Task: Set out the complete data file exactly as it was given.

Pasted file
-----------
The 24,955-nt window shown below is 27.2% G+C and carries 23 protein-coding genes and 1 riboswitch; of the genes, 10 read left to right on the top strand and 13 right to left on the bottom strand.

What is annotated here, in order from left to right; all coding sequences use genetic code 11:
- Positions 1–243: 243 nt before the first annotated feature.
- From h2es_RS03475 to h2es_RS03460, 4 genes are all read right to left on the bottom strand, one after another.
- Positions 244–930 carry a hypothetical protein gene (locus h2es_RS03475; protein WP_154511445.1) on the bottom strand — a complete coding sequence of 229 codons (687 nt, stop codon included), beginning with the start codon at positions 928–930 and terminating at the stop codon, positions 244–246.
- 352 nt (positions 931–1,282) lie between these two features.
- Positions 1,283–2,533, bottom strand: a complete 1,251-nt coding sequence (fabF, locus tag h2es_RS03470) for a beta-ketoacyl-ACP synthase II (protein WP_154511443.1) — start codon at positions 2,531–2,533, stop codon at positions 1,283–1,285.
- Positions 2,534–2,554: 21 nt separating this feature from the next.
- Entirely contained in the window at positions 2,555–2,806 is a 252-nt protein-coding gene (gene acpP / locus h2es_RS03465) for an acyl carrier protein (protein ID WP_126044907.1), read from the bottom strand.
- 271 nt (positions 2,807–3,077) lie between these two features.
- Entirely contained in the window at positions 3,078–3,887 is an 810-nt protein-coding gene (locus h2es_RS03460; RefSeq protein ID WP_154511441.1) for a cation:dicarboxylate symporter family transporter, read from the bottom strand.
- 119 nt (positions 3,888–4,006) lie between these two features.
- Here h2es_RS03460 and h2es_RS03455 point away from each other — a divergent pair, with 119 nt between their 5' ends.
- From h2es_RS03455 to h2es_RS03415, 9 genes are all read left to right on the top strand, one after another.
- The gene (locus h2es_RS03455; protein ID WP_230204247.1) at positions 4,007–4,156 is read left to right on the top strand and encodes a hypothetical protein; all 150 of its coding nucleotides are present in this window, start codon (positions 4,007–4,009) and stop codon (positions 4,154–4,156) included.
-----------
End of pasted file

The 24,955-nt window shown below is 27.2% G+C and carries 23 protein-coding genes and 1 riboswitch; of the genes, 10 read left to right on the top strand and 13 right to left on the bottom strand.

What is annotated here, in order from left to right; all coding sequences use genetic code 11:
- Positions 1–243: 243 nt before the first annotated feature.
- From h2es_RS03475 to h2es_RS03460, 4 genes are all read right to left on the bottom strand, one after another.
- Positions 244–930 carry a hypothetical protein gene (locus h2es_RS03475; protein WP_154511445.1) on the bottom strand — a complete coding sequence of 229 codons (687 nt, stop codon included), beginning with the start codon at positions 928–930 and terminating at the stop codon, positions 244–246.
- 352 nt (positions 931–1,282) lie between these two features.
- Positions 1,283–2,533, bottom strand: a complete 1,251-nt coding sequence (fabF, locus tag h2es_RS03470) for a beta-ketoacyl-ACP synthase II (protein WP_154511443.1) — start codon at positions 2,531–2,533, stop codon at positions 1,283–1,285.
- Positions 2,534–2,554: 21 nt separating this feature from the next.
- Entirely contained in the window at positions 2,555–2,806 is a 252-nt protein-coding gene (gene acpP / locus h2es_RS03465) for an acyl carrier protein (protein ID WP_126044907.1), read from the bottom strand.
- 271 nt (positions 2,807–3,077) lie between these two features.
- Entirely contained in the window at positions 3,078–3,887 is an 810-nt protein-coding gene (locus h2es_RS03460; RefSeq protein ID WP_154511441.1) for a cation:dicarboxylate symporter family transporter, read from the bottom strand.
- 119 nt (positions 3,888–4,006) lie between these two features.
- Here h2es_RS03460 and h2es_RS03455 point away from each other — a divergent pair, with 119 nt between their 5' ends.
- From h2es_RS03455 to h2es_RS03415, 9 genes are all read left to right on the top strand, one after another.
- The gene (locus h2es_RS03455; protein ID WP_230204247.1) at positions 4,007–4,156 is read left to right on the top strand and encodes a hypothetical protein; all 150 of its coding nucleotides are present in this window, start codon (positions 4,007–4,009) and stop codon (positions 4,154–4,156) included.